Objectives: To determine how commonly medical inpatients with opioid use disorder (OUD) referred for postacute medical care were rejected due to substance use or treatment with opioid agonist therapy (OAT). Additionally, to assess for changes in rejection rates following the United States Attorney's May 2018 settlement with a Massachusetts nursing facility for violating anti-discrimination laws for such rejections.
Methods: We linked electronic referrals to private Massachusetts postacute medical care facilities from Boston Medical Center in 2018 with clinical data. We included referrals with evidence of OUD using ICD-10 diagnosis codes or OAT receipt. We identified the frequency of referrals where the stated rejection reason was substance use or OAT and classified these as discriminatory. We used segmented regression to assess for changes in proportion of referrals with substance use and OAT-related rejections before and after the settlement.
Results: In 2018, 219 OUD-associated hospitalizations resulted in 1648 referrals to 285 facilities; 81.8% (1348) were rejected. Among hospitalizations, 37.4% (82) received at least 1 discriminatory rejection. Among rejections, 15.1% (203) were discriminatory (105 for OAT and 98 for substance use). Among facilities, 29.1% (83) had at least one discriminatory rejection. We found no differences in proportion of discriminatory rejections before and after the settlement.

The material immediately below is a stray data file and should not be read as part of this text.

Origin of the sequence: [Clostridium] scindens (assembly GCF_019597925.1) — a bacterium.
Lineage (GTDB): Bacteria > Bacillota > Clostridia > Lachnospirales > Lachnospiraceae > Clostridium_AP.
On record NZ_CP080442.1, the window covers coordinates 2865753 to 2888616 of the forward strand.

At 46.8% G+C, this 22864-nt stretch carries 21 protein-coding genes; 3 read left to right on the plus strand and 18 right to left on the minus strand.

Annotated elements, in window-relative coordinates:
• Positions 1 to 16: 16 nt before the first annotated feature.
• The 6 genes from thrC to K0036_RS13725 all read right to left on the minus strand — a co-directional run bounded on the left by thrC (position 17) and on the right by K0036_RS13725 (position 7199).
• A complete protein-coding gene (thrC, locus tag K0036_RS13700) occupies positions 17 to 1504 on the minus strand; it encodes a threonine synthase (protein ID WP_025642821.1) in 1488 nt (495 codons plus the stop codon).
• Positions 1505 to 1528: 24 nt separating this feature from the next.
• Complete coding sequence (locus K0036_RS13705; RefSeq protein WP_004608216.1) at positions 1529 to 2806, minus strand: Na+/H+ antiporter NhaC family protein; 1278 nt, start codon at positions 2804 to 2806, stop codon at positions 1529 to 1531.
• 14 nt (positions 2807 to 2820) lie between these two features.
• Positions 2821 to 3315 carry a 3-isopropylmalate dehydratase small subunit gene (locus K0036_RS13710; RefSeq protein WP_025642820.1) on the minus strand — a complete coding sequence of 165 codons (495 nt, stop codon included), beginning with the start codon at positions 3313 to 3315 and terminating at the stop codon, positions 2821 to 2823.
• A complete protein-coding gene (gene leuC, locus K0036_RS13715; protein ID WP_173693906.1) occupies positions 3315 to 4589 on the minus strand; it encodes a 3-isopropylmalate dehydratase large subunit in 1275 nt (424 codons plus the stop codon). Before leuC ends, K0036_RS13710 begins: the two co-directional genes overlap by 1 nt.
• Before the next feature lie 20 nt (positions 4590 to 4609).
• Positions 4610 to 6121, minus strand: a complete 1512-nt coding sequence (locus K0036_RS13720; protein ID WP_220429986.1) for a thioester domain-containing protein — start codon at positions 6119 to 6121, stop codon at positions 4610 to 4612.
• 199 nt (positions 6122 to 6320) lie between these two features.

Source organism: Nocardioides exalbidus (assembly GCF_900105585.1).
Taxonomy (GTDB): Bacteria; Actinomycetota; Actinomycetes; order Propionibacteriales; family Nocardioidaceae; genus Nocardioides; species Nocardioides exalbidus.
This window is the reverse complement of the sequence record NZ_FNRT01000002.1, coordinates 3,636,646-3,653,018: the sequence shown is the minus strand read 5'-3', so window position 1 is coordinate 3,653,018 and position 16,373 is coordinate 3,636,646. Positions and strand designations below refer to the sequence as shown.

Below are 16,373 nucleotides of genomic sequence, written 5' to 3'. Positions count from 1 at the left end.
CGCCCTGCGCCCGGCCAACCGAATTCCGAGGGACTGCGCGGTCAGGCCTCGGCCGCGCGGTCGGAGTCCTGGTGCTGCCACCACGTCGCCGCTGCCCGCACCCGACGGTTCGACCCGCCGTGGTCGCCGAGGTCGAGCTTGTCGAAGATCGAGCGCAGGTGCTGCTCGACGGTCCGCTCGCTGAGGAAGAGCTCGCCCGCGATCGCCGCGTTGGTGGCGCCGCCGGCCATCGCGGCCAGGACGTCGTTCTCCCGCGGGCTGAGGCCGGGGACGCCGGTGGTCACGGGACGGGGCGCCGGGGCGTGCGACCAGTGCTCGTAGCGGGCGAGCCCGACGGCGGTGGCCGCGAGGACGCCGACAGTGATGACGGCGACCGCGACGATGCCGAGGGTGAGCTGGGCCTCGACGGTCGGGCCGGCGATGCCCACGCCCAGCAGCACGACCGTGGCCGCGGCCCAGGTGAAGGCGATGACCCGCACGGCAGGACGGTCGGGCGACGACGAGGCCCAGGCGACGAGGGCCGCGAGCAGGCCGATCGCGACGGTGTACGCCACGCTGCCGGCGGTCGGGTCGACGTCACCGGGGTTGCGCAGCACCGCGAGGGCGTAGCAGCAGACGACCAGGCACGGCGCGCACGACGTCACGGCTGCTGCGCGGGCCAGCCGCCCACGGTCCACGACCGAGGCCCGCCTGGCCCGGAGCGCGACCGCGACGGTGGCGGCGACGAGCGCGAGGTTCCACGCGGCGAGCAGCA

Conclusions: Individuals hospitalized with OUD frequently experience explicit discrimination when rejected from postacute care despite federal and state protections. Efforts are needed to enhance enforcement of anti-discrimination laws, regulations, and policies to ensure access to postacute medical care for people with OUD and ongoing medical needs.
Copyright © 2020 American Society of Addiction Medicine.